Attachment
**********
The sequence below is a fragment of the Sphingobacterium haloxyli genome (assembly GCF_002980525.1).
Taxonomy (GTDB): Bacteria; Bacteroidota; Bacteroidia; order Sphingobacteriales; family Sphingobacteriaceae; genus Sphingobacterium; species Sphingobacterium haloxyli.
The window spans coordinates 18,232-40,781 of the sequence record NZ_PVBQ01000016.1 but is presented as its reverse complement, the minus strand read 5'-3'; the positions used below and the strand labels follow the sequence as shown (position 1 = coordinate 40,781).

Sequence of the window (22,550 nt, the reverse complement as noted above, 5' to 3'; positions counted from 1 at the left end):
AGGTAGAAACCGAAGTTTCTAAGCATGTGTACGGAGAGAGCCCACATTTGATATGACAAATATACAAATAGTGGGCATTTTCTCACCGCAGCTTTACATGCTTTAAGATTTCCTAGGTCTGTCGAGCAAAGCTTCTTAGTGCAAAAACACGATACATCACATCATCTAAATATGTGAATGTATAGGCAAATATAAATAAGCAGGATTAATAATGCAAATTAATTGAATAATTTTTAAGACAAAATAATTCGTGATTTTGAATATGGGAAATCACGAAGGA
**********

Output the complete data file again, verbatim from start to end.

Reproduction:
The sequence below is a fragment of the Sphingobacterium haloxyli genome (assembly GCF_002980525.1).
Taxonomy (GTDB): Bacteria; Bacteroidota; Bacteroidia; order Sphingobacteriales; family Sphingobacteriaceae; genus Sphingobacterium; species Sphingobacterium haloxyli.
The window spans coordinates 18,232-40,781 of the sequence record NZ_PVBQ01000016.1 but is presented as its reverse complement, the minus strand read 5'-3'; the positions used below and the strand labels follow the sequence as shown (position 1 = coordinate 40,781).

Sequence of the window (22,550 nt, the reverse complement as noted above, 5' to 3'; positions counted from 1 at the left end):
AGGTAGAAACCGAAGTTTCTAAGCATGTGTACGGAGAGAGCCCACATTTGATATGACAAATATACAAATAGTGGGCATTTTCTCACCGCAGCTTTACATGCTTTAAGATTTCCTAGGTCTGTCGAGCAAAGCTTCTTAGTGCAAAAACACGATACATCACATCATCTAAATATGTGAATGTATAGGCAAATATAAATAAGCAGGATTAATAATGCAAATTAATTGAATAATTTTTAAGACAAAATAATTCGTGATTTTGAATATGGGAAATCACGAAGGA